According to myriad articles, studies and white papers, analytics is now “the topic” for any business application, from supply chain optimization to pricing and distribution. But while this firehose of news and information has eased the way for applications in industrial operations by gaining the attention of the C-suite, it has made it more difficult to navigate the path to a successful implementation.
“It presents a major opportunity, but also major confusion. Emerson favors a practical, pragmatic approach,” said Peter Zornio, chief technology officer of Emerson’s Automation Solutions business, in a press conference at the 2019 Emerson Global Users Exchange in Nashville, Tennessee.
Analytics has the potential to deliver more than $4 trillion of growth in industrial manufacturing, according to Gartner Group. But potential users are confused, asking questions like where to start, what supplier to use, what types of models to apply where, what types of problems it can solve, and how OT analytics fits into IT.
“On the supplier question, one of our customers identified more than 900 resources,” Zornio said. Fewer are involved in industrial IT and OT, focused on plant-level benefits. For a manufacturer, those are the biggest opportunity, with potentially high-return applications in productivity, reliability and energy efficiency.
Emerson’s portfolio of operational analytics focuses on the greatest source of value for industrial manufacturers—the production process itself. Operational analytics with embedded domain knowledge can impact and improve performance of simple equipment, complex assets and process units, and entire production plants.
“We recommend addressing the high impact, known problems first,” Zornio said. “By using proven models that make analytics accessible to the personnel responsible for the performance of assets, our customers can act quickly to solve problems faster. For example, Emerson’s solutions can detect and address 80% of the equipment failure modes contributing to production loss in a plant in real time.”
Analytics can be broken down into two classes: traditional and data-driven. “Traditional analytics are principle-driven, where you know the mechanisms—the mechanistic models,” Zornio said. You know that equipment and units are designed a certain way, so these analytics can be rule-based: if something goes wrong, you probably know the cause, for example, by failure modes and effects analysis (FMEA).
Data-driven analytics build a model from analysis without knowing the physics, using standard statistical analysis, Zornio said. “Here is where advances in computing have driven excitement, with machine learning (ML), enhanced pattern recognition and mathematical correlations.”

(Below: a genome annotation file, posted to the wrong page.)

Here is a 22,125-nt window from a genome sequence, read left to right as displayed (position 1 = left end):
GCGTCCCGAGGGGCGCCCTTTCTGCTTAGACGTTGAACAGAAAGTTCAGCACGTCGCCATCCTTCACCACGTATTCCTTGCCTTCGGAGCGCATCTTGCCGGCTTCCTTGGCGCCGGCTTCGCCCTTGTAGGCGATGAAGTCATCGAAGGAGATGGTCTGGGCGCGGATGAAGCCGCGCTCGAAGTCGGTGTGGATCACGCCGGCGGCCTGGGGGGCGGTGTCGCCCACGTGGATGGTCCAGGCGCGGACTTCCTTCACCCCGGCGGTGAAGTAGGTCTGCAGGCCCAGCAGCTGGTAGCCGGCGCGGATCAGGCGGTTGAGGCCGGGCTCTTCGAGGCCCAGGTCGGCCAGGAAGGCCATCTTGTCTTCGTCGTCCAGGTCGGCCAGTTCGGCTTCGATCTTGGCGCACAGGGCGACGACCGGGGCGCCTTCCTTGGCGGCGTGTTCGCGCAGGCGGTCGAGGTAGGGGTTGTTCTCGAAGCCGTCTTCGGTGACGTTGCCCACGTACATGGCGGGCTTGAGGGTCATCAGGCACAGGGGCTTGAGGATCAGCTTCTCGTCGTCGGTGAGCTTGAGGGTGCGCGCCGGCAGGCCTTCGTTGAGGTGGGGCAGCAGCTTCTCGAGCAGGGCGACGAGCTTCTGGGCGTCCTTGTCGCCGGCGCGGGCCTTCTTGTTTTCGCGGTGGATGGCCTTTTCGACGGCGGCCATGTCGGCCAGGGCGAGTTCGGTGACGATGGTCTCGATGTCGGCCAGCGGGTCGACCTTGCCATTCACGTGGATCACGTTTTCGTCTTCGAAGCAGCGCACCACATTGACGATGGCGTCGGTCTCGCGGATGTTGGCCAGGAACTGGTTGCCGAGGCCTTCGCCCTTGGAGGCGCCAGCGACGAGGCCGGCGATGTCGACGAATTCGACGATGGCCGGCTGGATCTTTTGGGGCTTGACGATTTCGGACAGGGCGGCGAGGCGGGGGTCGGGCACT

Emerson’s enhanced portfolio includes ML and artificial intelligence (AI) that can be used to identify new discoveries and deepen insight to impact business performance. These tools provide perspective previously unattainable with traditional analytics.
Deriving the benefits
Plants are complex systems, with components that roll up into assets that become process units, a whole plant, and often, a fleet of plants. Users ask, “Where is the opportunity? How do we apply analytics?” Zornio said.
“We already have analytics we can apply to lower-level assets. We need to do more at the plant level,” Zornio said. “If we have knowledge about the plant—as it is, not just as-built—we can use first principles. Then we need to get the analytics output to a person who will implement change based on the results—people who will actually do something.”
Where first principles are not understood, or not enough, it makes sense to turn to data-driven analytics. “The question about data-driven analytics is, why use which where?” Zornio said. Using a car as an example, “It takes until the third time you run out of gas for machine learning to learn cars need gas to run,” he said. “We have more than 6,200 equipment models with 500 FMEAs. Some 80% of equipment can be done using existing first-principles analytics.”
Before turning to data-driven analytics for a product or equipment class, decide if you can use packaged analytics. “Some engineers want to develop their own analytics, but a known answer to a known problem is probably a better solution,” Zornio said. You can hire a data scientist, but it’s probably more important to have someone familiar with the equipment.
“We know our devices and their operational analytics,” Zornio said. “We started building solutions into DeltaV in the 1990s, with fuzzy logic and neural nets. We’ve added simulation and digital twins, and now we have a generic toolbox for data-driven analytics and AI.”
With the company’s acquisition of KNet and its integration into the company’s Plantweb Optics asset performance platform, “Emerson can provide not only some of the most advanced machine learning and AI tools in the industry, but also the connection to people and workflows, which are critical to digital transformation success,” Zornio said.
Emerson’s portfolio now provides both pre-packaged analytics solutions as well as a complete analytics toolbox for users to develop their own applications. This portfolio is supported by Emerson’s Operational Certainty consulting practice and robust data management capabilities that provide a foundation for analytics success.
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